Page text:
1980s when, in response to cutbacks in the Food Stamp Program, congressional legislation authorized the distribution of federally owned surplus food to soup kitchens and other groups that provided free food to needy people.2 A community food security movement has been in existence since the early 1990s and got a big jumpstart forward in 1996 with the U.S. Department of Agriculture (USDA) Community Food Projects Competitive Grants Programs.3 Many nonprofit organizations around the country have received these small grants to either start or move forward their community-based projects, and many of the projects Alaimo discussed were funded by that program.
Alaimo noted the issue of defining a “community” response versus a federal response. In fact, she indicated, there is a lot of blending, so that one cannot easily separate the two. Food assistance programs are happening at the community level, and some of them are also funded federally. For the purposes of her presentation, she defined “community responses” as “those that have been initiated at a local level and are at least partially funded by non-federal/non-state sources” (Alaimo, 2013:3).
According to Alaimo, household food security and community food security have different definitions, but overlapping goals. Household food security means that all household members have access at all times to enough food to support an active, healthy life. She noted that community food security has been defined as “a situation in which all community residents have access to a safe, culturally acceptable, and nutritionally adequate diet through a sustainable food system that maximizes community self-reliance and social justice” (Hamm and Bellows, 2003).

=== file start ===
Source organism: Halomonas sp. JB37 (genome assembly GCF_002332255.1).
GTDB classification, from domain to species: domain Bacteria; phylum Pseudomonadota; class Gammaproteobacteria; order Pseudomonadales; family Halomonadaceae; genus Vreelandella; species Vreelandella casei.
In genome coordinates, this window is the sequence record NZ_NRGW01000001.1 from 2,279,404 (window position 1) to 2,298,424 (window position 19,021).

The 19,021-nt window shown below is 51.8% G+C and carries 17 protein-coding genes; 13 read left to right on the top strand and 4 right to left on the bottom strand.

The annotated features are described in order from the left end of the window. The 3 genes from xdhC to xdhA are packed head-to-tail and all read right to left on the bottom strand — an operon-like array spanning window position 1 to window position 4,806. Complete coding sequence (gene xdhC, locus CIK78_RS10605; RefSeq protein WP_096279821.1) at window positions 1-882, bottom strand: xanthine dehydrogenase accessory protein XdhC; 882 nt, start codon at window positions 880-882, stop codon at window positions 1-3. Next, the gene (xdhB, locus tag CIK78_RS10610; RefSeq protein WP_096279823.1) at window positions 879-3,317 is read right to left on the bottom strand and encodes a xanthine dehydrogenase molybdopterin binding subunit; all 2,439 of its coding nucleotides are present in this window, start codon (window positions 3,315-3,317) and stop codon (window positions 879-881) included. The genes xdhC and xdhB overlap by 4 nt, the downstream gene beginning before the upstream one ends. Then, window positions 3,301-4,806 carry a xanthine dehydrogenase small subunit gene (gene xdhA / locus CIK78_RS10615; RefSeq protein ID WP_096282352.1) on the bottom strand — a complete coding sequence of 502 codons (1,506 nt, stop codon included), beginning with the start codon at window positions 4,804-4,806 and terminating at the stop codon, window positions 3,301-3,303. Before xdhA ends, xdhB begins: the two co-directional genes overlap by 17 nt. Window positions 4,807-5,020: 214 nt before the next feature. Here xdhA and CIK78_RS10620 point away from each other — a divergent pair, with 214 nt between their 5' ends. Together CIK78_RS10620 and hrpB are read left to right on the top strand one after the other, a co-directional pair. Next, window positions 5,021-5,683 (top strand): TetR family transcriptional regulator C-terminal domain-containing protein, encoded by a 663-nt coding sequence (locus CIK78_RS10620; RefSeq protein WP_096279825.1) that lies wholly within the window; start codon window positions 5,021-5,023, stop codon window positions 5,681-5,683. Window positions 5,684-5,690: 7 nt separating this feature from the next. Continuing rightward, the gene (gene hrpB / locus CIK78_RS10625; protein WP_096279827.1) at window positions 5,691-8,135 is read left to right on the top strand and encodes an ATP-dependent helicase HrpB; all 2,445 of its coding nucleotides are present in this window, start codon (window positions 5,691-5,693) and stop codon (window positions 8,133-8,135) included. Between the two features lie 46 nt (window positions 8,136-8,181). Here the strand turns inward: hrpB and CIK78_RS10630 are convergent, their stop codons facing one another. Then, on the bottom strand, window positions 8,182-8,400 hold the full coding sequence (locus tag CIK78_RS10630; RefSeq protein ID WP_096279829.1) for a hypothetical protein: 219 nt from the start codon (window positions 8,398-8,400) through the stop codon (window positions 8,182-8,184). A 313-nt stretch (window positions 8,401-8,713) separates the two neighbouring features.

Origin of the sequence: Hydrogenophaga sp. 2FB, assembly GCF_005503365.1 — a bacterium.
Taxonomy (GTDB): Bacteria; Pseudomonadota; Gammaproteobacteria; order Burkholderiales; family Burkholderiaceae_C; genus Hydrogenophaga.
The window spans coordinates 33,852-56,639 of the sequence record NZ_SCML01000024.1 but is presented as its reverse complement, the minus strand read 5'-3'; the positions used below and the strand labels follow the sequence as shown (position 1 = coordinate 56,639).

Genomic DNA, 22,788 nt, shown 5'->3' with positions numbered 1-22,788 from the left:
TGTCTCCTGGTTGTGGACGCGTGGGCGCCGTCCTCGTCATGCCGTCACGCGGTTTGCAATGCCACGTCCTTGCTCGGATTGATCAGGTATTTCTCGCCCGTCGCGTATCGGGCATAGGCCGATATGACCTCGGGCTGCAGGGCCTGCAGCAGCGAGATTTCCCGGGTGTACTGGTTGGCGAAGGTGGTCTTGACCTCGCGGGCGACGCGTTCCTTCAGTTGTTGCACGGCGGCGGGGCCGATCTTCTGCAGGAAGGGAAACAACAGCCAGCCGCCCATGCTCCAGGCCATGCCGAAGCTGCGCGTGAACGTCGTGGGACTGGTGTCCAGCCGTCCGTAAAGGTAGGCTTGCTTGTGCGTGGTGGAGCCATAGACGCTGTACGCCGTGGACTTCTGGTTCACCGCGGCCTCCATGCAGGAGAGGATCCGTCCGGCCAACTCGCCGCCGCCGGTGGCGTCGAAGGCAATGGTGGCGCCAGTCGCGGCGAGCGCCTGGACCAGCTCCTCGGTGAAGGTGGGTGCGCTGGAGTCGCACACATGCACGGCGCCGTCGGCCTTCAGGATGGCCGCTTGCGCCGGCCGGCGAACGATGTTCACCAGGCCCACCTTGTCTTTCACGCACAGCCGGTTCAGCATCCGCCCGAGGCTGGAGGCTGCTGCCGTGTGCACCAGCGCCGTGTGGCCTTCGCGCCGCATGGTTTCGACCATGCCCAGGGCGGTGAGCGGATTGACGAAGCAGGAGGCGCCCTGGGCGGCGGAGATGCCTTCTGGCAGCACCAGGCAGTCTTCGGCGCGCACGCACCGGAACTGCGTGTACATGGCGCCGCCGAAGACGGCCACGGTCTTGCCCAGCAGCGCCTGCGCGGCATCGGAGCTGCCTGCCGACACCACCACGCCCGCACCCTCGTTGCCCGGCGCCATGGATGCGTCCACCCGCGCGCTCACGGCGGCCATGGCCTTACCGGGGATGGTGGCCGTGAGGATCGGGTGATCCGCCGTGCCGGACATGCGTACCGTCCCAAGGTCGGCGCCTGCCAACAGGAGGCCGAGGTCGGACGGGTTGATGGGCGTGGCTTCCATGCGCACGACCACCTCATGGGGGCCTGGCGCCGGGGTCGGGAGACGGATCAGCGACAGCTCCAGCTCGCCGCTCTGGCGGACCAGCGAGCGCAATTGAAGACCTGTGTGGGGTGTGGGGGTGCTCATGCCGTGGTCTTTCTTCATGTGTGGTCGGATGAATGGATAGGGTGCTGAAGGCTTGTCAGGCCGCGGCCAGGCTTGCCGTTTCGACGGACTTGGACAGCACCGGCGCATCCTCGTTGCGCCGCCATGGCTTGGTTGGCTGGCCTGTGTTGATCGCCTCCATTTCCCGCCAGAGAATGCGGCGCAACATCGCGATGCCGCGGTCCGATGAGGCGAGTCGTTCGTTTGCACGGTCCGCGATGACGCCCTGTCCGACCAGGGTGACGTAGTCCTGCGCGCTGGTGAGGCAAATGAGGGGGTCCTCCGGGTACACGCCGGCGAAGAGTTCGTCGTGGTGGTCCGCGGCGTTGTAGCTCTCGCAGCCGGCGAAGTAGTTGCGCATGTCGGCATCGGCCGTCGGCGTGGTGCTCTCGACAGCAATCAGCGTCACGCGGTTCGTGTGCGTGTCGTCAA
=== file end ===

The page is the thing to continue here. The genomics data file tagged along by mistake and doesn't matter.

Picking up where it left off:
Alaimo commented that community food security advocates see food as an individual and a community right rather than as a commodity or an entitlement. A rights-based approach is different from a needs-based approach. Several people mentioned this difference throughout the workshop, and Alaimo said it is important to bring the difference to the forefront. A needs-based approach focuses on food and providing food to people who need it. In contrast, a rights-based approach, which she said was recently articulated very well in the literature by Chilton and Rose (2009) and Anderson (2013), focuses on creating enabling environments that support people in providing food for themselves with a structure for legal recourse. In other words, a rights-based approach necessitates facilitating social and economic structures that enable people to acquire
2For example, the Temporary Emergency Food Assistance Program (TEFAP) was authorized by Congress in 1981 to fund states to store and distribute surplus food commodities to those in need; TEFAP enabled food banks to become a central part of food assistance throughout the United States (see http://www.fns.usda.gov/fdd/programs/tefap/ [August 12, 2013]).
3See http://www.csrees.usda.gov/fo/communityfoodprojects.cfm [August 13, 2013].